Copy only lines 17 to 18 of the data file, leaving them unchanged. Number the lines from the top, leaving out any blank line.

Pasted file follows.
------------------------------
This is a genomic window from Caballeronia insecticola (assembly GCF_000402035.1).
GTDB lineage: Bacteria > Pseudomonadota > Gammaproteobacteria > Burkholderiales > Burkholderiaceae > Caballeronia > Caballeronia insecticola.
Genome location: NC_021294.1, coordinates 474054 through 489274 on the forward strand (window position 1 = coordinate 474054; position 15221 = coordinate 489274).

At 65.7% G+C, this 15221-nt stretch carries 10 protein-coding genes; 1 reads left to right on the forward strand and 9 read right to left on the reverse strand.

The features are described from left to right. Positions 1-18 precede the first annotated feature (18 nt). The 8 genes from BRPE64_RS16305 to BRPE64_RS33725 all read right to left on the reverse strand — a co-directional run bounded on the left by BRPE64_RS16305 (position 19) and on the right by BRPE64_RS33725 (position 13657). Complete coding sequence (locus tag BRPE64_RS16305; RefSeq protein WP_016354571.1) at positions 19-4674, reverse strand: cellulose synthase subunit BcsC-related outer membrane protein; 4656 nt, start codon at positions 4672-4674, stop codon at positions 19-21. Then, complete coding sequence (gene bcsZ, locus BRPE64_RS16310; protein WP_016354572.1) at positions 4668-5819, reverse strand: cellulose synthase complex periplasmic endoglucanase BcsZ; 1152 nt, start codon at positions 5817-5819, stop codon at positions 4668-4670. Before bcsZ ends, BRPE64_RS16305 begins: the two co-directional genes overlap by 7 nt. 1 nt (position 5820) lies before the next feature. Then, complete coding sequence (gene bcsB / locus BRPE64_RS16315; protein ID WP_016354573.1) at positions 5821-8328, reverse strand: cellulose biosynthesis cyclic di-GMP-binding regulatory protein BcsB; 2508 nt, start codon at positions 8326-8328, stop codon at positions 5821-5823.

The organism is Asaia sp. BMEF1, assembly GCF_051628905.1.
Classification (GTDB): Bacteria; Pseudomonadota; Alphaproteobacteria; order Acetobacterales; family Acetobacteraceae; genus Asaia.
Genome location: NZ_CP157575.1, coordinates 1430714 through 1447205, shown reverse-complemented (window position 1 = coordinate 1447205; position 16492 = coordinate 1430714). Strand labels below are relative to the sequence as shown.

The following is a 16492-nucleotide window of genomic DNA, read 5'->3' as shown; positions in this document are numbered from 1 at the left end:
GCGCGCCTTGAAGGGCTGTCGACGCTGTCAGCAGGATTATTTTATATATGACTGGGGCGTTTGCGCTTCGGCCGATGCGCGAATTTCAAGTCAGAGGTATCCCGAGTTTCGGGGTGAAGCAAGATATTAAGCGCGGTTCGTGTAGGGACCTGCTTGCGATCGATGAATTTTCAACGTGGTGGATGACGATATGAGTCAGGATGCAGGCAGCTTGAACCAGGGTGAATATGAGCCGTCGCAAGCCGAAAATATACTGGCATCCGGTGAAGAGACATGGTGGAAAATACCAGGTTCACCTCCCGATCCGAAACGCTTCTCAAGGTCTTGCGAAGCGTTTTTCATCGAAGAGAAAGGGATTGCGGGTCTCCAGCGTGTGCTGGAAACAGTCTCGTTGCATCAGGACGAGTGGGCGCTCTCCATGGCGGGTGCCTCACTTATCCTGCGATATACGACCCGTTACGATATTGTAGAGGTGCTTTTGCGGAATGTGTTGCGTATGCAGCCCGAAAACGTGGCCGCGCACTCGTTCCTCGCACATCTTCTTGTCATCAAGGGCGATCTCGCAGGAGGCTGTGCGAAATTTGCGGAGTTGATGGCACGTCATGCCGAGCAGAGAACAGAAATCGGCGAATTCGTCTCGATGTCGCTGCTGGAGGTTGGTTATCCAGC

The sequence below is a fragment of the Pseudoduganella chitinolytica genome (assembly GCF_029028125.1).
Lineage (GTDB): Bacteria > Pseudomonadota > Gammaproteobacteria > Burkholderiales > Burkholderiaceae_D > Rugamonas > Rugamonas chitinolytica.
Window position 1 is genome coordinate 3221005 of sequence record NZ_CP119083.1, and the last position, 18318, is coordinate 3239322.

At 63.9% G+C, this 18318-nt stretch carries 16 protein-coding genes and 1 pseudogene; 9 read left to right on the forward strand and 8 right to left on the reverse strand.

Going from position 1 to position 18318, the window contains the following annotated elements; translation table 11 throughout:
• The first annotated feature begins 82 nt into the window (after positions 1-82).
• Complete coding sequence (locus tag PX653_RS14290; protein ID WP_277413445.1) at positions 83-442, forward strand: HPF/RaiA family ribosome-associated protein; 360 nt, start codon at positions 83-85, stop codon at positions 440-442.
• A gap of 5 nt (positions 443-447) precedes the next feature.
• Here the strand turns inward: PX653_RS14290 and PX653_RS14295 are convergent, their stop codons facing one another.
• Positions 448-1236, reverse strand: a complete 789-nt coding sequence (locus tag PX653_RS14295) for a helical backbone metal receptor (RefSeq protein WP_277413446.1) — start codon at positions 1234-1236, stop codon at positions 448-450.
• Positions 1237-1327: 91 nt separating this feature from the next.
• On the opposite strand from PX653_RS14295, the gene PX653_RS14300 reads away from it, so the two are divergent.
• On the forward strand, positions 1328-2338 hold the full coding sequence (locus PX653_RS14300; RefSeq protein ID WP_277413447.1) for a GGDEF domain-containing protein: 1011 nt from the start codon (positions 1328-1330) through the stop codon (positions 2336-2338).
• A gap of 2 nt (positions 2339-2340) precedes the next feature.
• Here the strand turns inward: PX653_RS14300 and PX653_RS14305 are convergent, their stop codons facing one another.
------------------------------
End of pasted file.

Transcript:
• Complete coding sequence (locus tag PX653_RS14290; protein ID WP_277413445.1) at positions 83-442, forward strand: HPF/RaiA family ribosome-associated protein; 360 nt, start codon at positions 83-85, stop codon at positions 440-442.
• A gap of 5 nt (positions 443-447) precedes the next feature.